Greetings! It is with joy to drive through the cemeteries and see the beautiful floral displays and some flags waving in the breeze. It is with sadness that I am unable to place floral arrangements on my husband buried in Virginia; and now that I am living up here, unable to place flowers on my second husband’s grave in Southern Oklahoma.
Greetings! It is with joy to drive through the cemeteries and see the beautiful floral displays and some flags waving in the breeze. It is with sadness that I am unable to place floral arrangements on my husband buried in Virginia; and now that I am living up here, unable to place flowers on my second husband’s grave in Southern Oklahoma. The reason I feel as if I am letting loved ones down, is because, come rain, storms or sunshine, my mother made sure all the loved ones had floral arrangements on their graves for Memorial Day! But, I am glad that I can go to the local cemetery and place flowers on my last husband’s grave, because I went with my mother through the years, placing floral arrangements on my father’s and grandparents’ graves; so, if Mother is looking down from Heaven, she will know that I tried to fulfill her wishes!
I think some of that floral ritual started many years ago, in the early 1900s, because as far back as I can recall, my mother always looked forward to this day, when, in those days, there weren’t any caretakers of the cemeteries, and each family had to care for their own loved one’s grave sites. My mother was from a large family, and I recall how everyone brought covered dishes and desserts, along with hoes, rakes and other needed tools, all loaded in cars but mostly wagons. I can recall how tall the weeds were, as all the children would run through them and hide behind the tombstones, playing hide-n-go-seek. When our parents got close to where we were playing, as we had to find another spot to play, as we were told not to play on or run across the graves. Finally, it was time to put the flowers, which were cut from rose bushes, and other flowers that had been grown in the yards, into the large metal cans. I recall mother and her sisters, all had hoes to prepare a place for the flowers, knowing they would soon be wilted and blown away. But, for this once a year event, and each grave had to be perfectly free of weeds, and flowers placed in memory for each loved one.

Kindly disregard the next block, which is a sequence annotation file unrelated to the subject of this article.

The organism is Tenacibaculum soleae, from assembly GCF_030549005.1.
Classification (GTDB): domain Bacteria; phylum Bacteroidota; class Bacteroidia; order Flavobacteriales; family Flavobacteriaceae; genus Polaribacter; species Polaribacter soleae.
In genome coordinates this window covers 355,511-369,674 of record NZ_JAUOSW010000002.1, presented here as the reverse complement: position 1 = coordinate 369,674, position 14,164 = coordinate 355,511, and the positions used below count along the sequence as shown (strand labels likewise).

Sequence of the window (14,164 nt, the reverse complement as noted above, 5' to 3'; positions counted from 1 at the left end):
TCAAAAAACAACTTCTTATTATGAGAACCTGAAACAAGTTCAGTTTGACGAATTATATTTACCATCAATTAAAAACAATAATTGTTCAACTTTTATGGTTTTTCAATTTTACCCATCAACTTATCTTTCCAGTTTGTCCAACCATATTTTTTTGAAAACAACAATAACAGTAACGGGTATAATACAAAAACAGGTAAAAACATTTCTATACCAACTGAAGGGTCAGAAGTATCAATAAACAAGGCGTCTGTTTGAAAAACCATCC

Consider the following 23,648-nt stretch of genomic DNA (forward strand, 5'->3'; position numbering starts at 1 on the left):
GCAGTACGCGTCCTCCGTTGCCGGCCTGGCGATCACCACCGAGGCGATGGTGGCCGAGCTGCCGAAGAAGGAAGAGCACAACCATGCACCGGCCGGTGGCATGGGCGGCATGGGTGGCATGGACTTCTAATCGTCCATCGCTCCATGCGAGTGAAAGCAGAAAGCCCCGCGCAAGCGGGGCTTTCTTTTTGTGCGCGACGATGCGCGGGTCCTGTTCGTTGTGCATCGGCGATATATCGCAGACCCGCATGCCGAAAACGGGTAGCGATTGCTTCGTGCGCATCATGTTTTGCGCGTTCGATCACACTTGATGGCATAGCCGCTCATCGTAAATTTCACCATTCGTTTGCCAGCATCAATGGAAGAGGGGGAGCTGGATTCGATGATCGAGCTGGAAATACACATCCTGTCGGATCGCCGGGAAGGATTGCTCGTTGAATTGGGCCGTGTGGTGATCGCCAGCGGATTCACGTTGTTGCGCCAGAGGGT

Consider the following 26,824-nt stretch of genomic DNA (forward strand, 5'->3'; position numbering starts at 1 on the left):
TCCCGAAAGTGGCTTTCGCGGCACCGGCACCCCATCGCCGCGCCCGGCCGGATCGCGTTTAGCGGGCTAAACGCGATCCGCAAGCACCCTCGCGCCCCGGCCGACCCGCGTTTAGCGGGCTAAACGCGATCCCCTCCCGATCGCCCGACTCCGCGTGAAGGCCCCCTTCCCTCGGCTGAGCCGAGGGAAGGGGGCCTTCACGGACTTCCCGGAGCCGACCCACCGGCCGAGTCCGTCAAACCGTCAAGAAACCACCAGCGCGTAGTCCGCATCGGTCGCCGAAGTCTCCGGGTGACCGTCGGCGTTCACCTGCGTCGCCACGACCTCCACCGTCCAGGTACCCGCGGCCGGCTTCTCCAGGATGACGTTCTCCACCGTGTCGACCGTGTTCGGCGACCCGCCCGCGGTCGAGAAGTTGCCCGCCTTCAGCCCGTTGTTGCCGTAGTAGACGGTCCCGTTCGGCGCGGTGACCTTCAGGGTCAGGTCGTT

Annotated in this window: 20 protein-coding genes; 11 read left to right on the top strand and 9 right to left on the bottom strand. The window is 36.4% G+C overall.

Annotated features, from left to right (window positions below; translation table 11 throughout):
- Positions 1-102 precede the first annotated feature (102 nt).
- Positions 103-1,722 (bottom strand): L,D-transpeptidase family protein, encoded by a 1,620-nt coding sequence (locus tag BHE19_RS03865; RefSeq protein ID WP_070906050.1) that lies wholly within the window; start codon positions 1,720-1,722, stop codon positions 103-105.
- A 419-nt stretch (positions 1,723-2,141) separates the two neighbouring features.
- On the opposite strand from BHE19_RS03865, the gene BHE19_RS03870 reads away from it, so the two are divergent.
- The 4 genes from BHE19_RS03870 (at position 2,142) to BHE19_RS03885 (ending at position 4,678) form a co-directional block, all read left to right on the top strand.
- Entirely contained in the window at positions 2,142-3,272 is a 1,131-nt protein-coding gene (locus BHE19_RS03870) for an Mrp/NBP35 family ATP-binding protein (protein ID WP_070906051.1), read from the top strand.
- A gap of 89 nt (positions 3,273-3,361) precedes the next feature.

I recall when my late husband was selected to be president of a cemetery board association, for three small cemeteries in the area. I think each family was asked to pay twenty-five dollars for each mowing, which I think was three mowings, per year, but it kept the cemeteries looking nice.
Things have moved forward and now nearly all cemeteries, small and large, have cemetery board of directors. As I look back over the years, as my mother would say to me, “Baby, we sure have come a long ways!”
Psalms 118:28 – “Thou art my God, and I will praise thee; thou are my God, I will exalt thee.”